Daily Times: What has happened to the minorities in Pakistan over the last few months could not be taken as spontaneous or scattered events. The burning down of temples, the instant verdict of a death sentence in Sawan Masih’s case and now the arrest of Tahir Ahmed, an Ahmedi, on the charge of desecrating the Quran indicates that a concentrated, manipulated and motivated effort is underway to create an atmosphere of intolerance and harassment against the minorities, particularly in Sindh and generally in Pakistan. Not that we are not familiar with the pattern that rages against the minorities or even at times against Muslims on charges of blasphemy. However, the rise in tension and the ensuing traction within the ranks of the clerics is disturbing to say the least. The signs indicate that Pakistan is apace towards a future that has no place for divergent religious views leave alone people from different religions and sects. Pakistan’s religious culture has always had a strong imprint of Sufism that inherently preaches tolerance, patience and congeniality.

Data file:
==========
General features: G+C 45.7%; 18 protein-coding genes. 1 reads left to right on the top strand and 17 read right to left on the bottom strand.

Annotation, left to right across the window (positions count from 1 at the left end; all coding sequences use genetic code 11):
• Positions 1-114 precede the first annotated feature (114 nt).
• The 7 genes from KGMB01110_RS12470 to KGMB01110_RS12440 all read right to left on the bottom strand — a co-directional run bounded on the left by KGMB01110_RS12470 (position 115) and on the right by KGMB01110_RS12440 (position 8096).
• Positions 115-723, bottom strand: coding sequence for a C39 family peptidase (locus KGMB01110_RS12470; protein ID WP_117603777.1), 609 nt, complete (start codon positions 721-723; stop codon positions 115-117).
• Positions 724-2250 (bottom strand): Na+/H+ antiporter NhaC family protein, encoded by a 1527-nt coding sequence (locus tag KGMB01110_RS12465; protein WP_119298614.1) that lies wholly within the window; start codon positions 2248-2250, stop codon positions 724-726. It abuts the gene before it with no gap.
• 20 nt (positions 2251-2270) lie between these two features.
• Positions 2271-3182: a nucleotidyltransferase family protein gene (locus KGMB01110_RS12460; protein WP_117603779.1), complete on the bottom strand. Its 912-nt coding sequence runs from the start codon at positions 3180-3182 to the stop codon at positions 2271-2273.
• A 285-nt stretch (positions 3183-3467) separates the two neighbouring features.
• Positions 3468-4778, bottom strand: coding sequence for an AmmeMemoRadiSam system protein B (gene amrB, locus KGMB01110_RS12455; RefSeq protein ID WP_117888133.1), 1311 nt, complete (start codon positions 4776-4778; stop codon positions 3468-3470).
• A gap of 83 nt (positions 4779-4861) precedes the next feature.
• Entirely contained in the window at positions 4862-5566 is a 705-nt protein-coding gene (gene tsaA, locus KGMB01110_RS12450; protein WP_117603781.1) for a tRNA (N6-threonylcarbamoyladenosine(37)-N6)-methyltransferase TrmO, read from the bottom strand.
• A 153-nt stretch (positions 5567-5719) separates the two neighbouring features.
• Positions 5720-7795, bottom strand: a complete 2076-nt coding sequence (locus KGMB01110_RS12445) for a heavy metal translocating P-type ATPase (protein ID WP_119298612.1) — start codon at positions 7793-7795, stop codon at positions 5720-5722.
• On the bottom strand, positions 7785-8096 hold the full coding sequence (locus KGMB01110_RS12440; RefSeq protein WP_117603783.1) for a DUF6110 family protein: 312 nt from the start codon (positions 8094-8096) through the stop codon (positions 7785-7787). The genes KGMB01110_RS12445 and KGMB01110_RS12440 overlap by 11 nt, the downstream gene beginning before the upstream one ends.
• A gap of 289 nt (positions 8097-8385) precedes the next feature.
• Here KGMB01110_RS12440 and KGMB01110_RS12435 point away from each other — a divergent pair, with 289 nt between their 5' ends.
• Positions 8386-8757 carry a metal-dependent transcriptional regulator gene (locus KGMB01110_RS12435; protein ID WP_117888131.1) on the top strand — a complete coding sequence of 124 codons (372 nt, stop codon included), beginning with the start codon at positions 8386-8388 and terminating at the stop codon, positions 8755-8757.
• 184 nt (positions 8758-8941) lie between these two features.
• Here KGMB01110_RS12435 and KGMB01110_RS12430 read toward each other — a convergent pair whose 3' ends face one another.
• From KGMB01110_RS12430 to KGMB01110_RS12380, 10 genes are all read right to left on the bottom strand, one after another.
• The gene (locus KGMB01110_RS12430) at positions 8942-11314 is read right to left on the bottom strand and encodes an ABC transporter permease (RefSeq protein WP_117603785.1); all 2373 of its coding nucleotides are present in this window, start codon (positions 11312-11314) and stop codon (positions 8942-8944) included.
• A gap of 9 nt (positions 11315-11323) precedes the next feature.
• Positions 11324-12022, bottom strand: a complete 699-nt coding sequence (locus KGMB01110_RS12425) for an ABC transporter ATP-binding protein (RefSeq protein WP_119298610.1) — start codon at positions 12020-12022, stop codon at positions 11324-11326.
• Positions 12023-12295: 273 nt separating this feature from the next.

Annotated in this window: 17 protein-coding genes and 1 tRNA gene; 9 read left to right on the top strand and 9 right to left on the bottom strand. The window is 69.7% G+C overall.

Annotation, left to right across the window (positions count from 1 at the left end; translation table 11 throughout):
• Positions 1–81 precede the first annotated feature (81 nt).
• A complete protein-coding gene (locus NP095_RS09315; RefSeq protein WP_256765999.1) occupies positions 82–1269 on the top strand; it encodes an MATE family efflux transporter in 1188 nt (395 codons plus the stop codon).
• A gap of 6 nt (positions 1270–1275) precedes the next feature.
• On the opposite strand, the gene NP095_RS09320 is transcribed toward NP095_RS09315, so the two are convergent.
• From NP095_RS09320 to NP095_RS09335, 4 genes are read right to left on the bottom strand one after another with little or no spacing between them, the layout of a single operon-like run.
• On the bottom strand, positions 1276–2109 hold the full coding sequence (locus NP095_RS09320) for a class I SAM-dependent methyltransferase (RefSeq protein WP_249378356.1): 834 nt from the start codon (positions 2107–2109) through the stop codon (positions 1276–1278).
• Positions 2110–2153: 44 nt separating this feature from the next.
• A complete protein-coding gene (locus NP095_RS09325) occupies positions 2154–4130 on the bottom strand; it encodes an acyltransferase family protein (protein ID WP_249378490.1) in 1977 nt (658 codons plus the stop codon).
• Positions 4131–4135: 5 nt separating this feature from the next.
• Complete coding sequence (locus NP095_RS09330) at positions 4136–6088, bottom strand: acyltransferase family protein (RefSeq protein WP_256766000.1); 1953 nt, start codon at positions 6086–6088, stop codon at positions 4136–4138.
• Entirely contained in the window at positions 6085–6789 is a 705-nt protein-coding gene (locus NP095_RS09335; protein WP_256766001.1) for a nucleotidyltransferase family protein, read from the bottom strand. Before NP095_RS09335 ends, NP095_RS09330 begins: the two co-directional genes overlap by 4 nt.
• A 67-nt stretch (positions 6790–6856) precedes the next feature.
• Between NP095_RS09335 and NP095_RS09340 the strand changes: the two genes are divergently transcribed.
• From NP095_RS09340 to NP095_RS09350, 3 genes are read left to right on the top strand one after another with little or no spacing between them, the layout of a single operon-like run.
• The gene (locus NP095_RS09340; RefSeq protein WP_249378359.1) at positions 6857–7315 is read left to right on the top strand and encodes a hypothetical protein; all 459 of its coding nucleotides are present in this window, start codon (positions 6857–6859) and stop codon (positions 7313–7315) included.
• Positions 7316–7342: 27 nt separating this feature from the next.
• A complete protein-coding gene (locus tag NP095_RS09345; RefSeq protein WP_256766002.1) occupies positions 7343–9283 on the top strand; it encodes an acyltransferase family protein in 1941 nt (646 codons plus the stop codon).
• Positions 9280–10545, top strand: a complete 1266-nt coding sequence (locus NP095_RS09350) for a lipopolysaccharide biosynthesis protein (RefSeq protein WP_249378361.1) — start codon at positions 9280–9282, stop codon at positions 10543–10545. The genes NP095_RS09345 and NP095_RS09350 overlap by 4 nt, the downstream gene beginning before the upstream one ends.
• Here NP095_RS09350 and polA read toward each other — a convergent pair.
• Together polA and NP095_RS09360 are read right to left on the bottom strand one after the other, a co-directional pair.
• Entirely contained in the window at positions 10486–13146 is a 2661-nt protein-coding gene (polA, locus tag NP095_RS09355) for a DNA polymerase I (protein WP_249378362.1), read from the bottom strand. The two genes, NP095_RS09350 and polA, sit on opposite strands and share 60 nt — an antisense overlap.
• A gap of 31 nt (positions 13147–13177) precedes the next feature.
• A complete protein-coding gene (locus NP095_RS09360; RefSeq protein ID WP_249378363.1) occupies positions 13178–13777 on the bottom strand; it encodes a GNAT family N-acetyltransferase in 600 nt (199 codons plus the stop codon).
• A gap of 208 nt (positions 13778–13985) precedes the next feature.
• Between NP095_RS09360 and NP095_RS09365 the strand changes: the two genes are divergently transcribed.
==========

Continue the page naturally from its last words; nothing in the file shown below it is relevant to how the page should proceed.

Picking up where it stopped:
The history of the subcontinent had been an account of coexistence between people of different religions and sects. To the Mughal kings and even those famous for their ruthlessness against non-Muslims, the idea to create a wedge of differences between communities through extreme interpretations of Islamic values was never implemented. The crux of Sufi Islam and the reason for its popularity in the hybrid ethno-religious culture of the subcontinent was its appeal that threaded Muslims, Sikhs and Hindus together. They celebrated each others’ religious events and respected others’ religious beliefs, notwithstanding the ultra-radical spoilers who could never influence the dominant discourse of tolerance within religions and cultures. Even today the tombs of Sufi saints are frequented by both Muslims and Hindus alike. They are revered by both, not only in India but also in Pakistan. But the imported imprint of Deobandi and Salafi interpretations of Islam and the official backing given to extremist elements for our adventures in Afghanistan have changed the complexion of the religious narrative. On top of all ths, Ziaul Haq’s penchant to Islamize Pakistan has resulted in a legal vacuum that wolfs down the innocent but leaves the wicked untouched.